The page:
Mr. Brexit’s long resume set to reverberate through coming talks
7th October 2016. By Matthew Holehouse, Lewis Crofts & Poppy Bullock
The fate of UK-based businesses is in the hands of David Davis, the government’s Brexit minister. With a long career at sugar refiner and pro-Brexit advocate Tate & Lyle behind him, his CV also lists business interests in a German copper manufacturer and a Swiss pharma company. That mixed bag of professional experience should highlight both the benefits and the challenges of Europe’s single market. It remains to be seen whether the arch-Brexiteer will allow his background to permeate the important decisions that lie ahead.
The pound had slumped. Share values were down. Foreign investors were demanding certainty.
How much damage, Labour lawmaker Mark Hendrick demanded to know, was Brexit going to do to the British economy?
David Davis, testifying before the House of Commons Foreign Affairs Committee, became irritable.
“I have the advantage,” he told Hendrick, a former college lecturer, “of having worked in big business.”
“A businessman wants to see a decision taken on the basis of the facts,” Davis said, making it clear that newspapers clamoring for a plan would not be enough to disturb his methodical approach to work.
“If I were still in business, I would be panicked not by a government that takes its time and does it properly, but by a government that rushes to do something in a tremendous hurry without thinking it through,” the UK Brexit secretary said.
In coming months, Davis will need all the business acumen and sangfroid he can muster, with the grand deal he is crafting likely to make or break thousands of businesses operating in the UK for decades to come.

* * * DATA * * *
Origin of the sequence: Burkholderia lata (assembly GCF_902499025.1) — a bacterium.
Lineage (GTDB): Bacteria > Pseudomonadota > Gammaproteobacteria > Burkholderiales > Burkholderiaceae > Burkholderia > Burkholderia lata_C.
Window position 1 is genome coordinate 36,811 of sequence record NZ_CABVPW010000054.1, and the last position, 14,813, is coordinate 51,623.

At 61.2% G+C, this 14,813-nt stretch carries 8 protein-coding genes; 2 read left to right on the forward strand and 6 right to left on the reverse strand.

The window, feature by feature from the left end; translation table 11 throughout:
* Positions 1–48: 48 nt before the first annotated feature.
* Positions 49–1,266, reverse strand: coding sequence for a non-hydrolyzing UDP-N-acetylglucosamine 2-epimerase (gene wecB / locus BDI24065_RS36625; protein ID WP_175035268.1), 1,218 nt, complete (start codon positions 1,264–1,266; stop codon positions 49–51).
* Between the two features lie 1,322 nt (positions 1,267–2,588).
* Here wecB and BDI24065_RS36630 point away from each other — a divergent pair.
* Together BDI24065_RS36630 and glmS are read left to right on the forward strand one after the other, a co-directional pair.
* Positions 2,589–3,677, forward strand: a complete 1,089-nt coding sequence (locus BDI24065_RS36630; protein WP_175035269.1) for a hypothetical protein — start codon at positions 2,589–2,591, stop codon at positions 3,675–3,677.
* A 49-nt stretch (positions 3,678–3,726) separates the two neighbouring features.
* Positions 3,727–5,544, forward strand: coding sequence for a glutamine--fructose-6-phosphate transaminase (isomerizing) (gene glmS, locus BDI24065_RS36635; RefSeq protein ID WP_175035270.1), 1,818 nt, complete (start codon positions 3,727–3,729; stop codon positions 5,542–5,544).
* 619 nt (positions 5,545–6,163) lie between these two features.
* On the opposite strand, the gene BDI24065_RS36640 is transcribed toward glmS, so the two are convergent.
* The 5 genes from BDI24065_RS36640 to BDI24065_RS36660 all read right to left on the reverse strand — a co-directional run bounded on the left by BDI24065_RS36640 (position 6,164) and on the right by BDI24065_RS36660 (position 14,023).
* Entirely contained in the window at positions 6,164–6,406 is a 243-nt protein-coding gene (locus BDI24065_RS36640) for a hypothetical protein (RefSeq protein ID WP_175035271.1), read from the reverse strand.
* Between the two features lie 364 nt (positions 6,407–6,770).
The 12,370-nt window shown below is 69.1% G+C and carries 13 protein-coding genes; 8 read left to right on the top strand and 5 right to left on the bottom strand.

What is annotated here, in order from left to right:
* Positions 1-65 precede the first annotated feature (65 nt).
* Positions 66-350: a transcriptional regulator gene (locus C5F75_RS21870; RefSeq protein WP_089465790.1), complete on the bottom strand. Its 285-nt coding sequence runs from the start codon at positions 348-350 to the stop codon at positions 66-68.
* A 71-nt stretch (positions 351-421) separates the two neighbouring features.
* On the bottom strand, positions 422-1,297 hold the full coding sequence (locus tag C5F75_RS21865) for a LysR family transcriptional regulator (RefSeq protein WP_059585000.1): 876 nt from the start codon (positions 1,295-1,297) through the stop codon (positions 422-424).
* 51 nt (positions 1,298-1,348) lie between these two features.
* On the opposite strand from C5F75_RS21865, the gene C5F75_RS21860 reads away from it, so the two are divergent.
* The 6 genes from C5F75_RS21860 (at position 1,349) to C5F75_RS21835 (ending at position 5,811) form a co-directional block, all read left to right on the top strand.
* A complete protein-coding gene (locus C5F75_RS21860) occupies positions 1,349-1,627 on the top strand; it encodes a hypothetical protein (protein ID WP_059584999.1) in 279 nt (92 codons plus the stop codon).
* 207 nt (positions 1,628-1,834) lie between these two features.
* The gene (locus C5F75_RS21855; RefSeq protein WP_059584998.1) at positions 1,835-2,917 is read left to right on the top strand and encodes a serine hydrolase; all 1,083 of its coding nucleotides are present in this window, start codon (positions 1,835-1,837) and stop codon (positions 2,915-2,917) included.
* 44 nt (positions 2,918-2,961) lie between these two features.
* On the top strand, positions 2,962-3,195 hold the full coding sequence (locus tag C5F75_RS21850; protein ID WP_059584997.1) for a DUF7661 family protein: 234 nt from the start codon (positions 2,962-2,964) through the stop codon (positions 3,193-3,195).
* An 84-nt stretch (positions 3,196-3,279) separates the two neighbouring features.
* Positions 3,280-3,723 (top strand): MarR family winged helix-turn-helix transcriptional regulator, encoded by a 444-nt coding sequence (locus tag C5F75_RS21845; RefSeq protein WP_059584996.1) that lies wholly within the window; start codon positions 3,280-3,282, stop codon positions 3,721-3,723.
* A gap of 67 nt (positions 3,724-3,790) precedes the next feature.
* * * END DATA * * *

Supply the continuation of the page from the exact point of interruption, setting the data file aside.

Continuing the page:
And as chance would have it, his own varied CV, which includes stints with a pro-Brexit sugar refiner, a Swiss pharmaceutical startup and a German copper maker, namechecks a representative sample of industries that will be affected by Brexit.
His experiences will inevitably shape the decisions he must now make.
Davis was at the heart of the Conservative Party’s civil war over Europe in the 1990s. Back then, he struggled to enforce unity during a lawmakers’ rebellion over the 1992 Maastricht Treaty, which paved the way to the euro and common justice policies.
He later served as the UK’s Europe minister, participating in reflections on the future of the bloc in the three years that preceded the 1997 Amsterdam Treaty, which transferred a number of national powers to the European Parliament.
Davis ran for leadership of the party in 2005, losing out to a youthful David Cameron. He then spent much of the decade that followed on the fringes, before being elevated this summer by Prime Minister Theresa May to the newly created job of Secretary of State for Exiting the European Union.
The appointment of a dyed-in-the-wool Brexit supporter to the role heartened Conservative lawmakers, because it suggested that the new Prime Minister was serious about quitting the 28-member bloc.
But his incautious approach unnerved others. Davis’s suggestion, in an article days before his appointment, that the UK could negotiate a free trade area “massively larger” than the EU before having quit the bloc was met with raised eyebrows.
In his first address to lawmakers, he dismissed the prospect of the UK retaining membership of the EU’s single market, saying a more-distant trading relationship would grant greater autonomy over migration policy.
Rehearsing an argument popular with “Leave” supporters, he said the UK could expect a favorable bilateral deal, being a net importer of manufactured goods such as German cars.